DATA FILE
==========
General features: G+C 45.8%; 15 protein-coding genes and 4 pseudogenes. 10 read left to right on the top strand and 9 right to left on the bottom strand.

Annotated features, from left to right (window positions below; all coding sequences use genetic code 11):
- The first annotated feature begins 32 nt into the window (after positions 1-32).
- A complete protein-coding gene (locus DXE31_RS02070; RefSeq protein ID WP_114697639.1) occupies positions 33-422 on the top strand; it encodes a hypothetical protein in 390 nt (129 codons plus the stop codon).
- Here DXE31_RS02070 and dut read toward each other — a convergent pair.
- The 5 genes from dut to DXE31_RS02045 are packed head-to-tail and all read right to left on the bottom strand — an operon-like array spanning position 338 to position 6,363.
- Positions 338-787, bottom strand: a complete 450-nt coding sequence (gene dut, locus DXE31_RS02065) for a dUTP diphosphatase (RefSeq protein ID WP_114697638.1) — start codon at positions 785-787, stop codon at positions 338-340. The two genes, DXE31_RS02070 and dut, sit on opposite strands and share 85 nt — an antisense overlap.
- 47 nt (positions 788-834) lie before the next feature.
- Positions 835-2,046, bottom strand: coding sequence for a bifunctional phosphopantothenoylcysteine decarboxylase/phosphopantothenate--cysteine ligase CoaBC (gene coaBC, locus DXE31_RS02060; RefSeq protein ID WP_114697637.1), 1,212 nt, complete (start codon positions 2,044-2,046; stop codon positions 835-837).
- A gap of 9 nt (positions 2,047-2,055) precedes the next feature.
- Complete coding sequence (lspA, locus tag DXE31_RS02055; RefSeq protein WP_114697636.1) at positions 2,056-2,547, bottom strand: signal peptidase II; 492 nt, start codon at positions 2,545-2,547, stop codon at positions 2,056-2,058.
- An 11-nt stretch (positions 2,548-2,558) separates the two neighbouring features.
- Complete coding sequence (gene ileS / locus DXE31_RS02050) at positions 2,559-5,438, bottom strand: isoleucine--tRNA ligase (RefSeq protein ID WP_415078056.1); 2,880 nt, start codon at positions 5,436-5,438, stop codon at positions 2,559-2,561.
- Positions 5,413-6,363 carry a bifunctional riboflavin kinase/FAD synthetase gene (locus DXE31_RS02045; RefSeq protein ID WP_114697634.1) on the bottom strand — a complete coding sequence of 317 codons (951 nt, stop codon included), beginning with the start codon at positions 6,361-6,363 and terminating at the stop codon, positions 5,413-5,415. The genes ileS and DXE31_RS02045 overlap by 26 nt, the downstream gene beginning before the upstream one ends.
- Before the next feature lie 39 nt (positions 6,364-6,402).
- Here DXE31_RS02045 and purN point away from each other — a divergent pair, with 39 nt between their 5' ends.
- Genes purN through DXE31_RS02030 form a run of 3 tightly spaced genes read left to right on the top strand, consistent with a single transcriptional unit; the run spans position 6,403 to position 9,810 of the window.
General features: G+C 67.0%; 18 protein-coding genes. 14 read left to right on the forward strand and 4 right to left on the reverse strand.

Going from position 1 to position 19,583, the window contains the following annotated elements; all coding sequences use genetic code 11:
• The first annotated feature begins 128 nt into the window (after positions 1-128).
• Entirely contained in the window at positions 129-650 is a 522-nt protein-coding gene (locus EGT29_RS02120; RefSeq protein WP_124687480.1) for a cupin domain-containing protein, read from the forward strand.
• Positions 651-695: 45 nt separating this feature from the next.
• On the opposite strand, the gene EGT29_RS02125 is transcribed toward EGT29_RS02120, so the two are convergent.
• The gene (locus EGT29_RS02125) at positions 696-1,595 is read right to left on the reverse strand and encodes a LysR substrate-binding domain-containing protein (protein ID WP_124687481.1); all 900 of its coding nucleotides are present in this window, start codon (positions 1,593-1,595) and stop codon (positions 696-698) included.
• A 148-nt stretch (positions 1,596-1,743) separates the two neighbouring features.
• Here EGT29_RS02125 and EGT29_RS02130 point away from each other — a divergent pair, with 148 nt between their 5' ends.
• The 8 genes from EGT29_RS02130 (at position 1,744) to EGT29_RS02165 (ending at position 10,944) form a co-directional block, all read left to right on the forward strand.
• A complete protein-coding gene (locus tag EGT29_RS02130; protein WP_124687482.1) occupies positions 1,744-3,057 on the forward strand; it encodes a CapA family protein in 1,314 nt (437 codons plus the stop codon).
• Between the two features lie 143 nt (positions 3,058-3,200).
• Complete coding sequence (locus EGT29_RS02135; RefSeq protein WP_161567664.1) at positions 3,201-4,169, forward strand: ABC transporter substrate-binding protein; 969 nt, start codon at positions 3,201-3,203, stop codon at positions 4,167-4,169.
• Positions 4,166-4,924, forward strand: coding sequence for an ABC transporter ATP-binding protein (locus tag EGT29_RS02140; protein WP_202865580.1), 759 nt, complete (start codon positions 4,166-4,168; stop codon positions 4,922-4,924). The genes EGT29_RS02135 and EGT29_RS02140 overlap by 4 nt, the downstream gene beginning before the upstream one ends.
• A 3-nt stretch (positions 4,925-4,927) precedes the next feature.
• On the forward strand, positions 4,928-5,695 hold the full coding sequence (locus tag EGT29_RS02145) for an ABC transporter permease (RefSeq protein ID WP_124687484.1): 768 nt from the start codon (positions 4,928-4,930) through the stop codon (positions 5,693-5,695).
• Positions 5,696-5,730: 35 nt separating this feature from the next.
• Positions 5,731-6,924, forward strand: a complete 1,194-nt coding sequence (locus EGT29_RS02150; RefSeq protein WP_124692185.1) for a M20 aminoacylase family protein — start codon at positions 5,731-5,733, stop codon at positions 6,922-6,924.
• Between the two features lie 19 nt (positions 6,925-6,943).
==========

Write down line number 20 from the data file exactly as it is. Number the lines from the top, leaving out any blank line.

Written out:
• The first annotated feature begins 128 nt into the window (after positions 1-128).